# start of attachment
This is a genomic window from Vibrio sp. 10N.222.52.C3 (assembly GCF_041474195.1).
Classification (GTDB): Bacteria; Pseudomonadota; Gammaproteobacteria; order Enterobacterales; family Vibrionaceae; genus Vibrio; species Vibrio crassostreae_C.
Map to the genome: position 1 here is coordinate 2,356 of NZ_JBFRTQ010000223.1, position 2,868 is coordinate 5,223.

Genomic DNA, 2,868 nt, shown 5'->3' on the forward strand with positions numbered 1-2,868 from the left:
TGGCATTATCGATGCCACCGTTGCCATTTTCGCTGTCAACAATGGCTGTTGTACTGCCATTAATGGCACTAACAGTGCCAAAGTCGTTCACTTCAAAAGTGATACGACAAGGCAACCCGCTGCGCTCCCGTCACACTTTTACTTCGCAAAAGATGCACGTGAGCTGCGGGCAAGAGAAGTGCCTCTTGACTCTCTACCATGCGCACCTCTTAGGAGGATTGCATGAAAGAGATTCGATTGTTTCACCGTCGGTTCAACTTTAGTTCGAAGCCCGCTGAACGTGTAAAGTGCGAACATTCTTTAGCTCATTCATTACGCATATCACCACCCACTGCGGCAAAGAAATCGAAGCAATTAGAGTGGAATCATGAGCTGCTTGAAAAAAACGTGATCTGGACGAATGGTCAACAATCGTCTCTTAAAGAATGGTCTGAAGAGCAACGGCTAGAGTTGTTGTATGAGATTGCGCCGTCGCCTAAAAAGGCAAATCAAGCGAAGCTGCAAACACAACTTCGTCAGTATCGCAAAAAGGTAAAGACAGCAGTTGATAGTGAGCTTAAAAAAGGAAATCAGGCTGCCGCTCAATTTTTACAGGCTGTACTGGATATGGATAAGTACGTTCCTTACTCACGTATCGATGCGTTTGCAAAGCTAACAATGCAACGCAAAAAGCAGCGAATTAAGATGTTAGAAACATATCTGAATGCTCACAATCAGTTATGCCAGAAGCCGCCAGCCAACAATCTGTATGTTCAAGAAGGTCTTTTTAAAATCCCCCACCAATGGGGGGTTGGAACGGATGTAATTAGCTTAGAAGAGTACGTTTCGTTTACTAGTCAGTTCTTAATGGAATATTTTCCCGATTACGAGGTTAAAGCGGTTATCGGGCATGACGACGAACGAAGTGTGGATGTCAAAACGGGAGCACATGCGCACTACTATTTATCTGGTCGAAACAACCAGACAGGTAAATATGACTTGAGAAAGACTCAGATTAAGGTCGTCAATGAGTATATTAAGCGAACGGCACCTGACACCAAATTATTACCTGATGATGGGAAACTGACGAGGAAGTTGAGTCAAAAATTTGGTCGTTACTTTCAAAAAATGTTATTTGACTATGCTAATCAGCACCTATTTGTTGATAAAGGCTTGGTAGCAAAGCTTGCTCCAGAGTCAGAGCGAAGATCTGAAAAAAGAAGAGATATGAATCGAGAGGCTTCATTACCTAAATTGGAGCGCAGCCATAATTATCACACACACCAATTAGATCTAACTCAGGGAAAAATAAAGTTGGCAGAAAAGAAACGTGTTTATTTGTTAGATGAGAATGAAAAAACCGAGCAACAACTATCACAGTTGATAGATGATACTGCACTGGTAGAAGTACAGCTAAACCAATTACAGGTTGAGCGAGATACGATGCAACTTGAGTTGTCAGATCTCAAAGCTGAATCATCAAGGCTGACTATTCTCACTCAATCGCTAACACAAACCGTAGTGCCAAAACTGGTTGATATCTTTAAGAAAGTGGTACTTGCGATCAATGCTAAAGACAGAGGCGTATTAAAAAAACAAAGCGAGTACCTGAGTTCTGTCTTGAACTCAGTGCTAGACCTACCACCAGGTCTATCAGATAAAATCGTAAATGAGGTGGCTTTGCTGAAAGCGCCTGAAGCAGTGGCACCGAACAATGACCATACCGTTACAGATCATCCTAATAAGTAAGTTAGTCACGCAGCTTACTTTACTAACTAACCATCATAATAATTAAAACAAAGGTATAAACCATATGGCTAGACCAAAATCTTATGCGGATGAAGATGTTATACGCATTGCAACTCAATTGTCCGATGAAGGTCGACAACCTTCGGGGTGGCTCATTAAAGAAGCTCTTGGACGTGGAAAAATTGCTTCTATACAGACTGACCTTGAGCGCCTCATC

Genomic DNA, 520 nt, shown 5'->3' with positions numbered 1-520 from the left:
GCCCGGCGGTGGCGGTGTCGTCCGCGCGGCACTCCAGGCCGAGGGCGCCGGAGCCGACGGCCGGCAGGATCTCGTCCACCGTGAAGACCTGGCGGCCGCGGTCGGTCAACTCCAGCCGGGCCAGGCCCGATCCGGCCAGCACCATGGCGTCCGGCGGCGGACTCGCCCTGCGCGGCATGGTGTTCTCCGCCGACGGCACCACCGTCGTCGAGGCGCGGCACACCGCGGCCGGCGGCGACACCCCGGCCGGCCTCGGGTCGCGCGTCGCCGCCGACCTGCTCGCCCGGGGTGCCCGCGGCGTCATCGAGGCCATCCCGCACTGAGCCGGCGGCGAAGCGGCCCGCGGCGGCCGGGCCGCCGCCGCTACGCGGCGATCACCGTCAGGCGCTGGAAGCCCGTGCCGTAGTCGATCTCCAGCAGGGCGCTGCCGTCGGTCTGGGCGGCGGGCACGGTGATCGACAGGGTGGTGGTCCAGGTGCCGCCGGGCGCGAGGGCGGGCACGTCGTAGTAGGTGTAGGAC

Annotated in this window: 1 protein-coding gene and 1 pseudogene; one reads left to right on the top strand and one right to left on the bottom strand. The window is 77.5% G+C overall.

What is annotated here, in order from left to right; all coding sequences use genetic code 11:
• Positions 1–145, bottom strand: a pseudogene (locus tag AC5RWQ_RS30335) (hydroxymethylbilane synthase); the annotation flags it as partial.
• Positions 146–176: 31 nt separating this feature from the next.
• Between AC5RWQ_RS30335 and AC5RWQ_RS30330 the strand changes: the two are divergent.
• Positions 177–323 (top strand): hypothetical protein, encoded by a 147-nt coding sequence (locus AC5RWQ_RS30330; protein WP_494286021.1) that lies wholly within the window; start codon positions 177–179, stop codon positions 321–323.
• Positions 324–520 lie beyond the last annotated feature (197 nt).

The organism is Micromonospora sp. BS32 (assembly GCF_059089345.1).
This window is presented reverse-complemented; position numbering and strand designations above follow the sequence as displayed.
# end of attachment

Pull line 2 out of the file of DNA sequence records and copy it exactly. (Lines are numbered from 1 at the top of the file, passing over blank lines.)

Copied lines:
Classification (GTDB): Bacteria; Pseudomonadota; Gammaproteobacteria; order Enterobacterales; family Vibrionaceae; genus Vibrio; species Vibrio crassostreae_C.